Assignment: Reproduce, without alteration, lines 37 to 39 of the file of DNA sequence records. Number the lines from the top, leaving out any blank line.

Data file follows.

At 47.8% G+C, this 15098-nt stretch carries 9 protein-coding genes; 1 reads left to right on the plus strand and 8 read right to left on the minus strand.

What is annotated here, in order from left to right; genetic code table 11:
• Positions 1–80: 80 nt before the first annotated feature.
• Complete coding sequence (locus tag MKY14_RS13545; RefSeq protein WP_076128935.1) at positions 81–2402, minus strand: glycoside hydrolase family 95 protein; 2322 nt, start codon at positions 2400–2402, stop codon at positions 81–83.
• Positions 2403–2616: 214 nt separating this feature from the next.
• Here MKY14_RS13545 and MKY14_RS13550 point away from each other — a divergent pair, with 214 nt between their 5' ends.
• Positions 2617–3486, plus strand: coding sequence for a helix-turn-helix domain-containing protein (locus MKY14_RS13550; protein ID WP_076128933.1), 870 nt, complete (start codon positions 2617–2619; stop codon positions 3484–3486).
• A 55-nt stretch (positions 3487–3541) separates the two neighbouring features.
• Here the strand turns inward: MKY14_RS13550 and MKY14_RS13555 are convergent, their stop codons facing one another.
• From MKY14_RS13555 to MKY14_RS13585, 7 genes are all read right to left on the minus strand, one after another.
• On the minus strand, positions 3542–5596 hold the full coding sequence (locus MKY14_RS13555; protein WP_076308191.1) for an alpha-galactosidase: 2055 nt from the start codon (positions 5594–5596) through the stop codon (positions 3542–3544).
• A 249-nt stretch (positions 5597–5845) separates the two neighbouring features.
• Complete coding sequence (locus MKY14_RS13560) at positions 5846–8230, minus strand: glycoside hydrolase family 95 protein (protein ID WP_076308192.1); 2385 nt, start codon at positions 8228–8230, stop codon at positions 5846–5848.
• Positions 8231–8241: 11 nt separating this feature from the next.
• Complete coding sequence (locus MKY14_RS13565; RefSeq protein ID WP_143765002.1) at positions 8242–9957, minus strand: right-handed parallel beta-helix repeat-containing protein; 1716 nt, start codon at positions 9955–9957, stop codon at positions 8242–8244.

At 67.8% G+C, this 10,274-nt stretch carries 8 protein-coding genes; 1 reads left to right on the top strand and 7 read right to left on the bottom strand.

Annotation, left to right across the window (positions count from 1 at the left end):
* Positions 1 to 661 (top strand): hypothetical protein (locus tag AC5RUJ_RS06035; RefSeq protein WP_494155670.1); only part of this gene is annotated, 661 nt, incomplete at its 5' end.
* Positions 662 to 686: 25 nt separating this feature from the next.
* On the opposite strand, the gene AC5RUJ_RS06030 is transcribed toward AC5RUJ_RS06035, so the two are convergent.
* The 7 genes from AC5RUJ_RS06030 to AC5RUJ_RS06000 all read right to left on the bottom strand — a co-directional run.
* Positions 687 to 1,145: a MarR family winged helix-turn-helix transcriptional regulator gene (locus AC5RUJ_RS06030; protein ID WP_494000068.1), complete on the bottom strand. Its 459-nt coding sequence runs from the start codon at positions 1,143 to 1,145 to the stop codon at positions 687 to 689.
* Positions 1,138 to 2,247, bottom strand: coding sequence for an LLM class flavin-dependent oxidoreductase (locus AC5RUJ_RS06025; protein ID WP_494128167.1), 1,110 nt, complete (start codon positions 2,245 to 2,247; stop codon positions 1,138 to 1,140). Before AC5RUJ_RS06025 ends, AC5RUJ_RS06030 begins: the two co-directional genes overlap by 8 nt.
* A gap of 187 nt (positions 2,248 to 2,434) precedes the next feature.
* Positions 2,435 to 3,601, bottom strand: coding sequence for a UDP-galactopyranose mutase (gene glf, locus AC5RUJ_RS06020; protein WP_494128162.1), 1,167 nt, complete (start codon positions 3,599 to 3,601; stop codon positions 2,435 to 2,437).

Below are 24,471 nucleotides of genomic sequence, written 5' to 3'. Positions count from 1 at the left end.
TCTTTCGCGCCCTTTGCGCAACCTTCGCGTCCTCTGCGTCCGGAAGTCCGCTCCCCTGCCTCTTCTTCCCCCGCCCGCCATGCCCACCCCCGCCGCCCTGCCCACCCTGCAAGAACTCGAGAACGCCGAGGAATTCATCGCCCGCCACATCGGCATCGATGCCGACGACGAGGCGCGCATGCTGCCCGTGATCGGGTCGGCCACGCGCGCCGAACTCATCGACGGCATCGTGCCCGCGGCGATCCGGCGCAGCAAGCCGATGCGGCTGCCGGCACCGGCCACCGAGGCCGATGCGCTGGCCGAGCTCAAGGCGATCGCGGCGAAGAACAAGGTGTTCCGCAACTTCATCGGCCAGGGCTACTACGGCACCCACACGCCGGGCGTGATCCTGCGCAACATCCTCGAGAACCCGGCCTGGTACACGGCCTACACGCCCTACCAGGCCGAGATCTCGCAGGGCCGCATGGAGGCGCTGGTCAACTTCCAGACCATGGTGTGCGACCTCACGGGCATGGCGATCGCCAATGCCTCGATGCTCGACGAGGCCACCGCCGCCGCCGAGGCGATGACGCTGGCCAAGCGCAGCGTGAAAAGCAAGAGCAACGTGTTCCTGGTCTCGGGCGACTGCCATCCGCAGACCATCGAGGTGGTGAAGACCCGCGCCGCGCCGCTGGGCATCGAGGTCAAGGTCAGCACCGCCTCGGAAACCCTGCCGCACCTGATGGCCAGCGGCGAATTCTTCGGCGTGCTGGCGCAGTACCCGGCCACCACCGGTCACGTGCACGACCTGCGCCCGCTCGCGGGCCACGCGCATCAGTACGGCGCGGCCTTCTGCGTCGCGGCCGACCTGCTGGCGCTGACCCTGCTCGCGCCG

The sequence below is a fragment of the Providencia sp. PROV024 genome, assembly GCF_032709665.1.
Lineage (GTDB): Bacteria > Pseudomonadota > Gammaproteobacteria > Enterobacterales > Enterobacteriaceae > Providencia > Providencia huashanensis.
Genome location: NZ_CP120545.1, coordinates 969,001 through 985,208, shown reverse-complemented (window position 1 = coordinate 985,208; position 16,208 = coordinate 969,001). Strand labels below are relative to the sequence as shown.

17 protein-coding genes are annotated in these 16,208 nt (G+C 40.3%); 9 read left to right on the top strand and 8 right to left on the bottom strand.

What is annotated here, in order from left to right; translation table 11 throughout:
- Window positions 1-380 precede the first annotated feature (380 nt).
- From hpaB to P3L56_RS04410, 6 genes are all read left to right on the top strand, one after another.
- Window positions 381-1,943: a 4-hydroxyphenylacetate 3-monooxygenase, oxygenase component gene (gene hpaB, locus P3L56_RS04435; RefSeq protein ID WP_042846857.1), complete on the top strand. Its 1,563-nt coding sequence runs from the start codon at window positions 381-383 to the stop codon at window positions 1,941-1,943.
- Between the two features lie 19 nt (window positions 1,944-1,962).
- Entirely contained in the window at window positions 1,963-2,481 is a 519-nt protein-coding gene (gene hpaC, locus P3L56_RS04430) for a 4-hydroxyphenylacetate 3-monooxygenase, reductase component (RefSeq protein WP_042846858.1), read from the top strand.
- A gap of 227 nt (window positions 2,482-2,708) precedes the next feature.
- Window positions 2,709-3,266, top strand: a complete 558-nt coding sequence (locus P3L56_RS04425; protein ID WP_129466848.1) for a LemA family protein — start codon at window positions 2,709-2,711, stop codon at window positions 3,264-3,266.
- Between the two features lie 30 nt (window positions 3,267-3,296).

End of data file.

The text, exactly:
- Entirely contained in the window at window positions 1,963-2,481 is a 519-nt protein-coding gene (gene hpaC, locus P3L56_RS04430) for a 4-hydroxyphenylacetate 3-monooxygenase, reductase component (RefSeq protein WP_042846858.1), read from the top strand.
- A gap of 227 nt (window positions 2,482-2,708) precedes the next feature.
- Window positions 2,709-3,266, top strand: a complete 558-nt coding sequence (locus P3L56_RS04425; protein ID WP_129466848.1) for a LemA family protein — start codon at window positions 2,709-2,711, stop codon at window positions 3,264-3,266.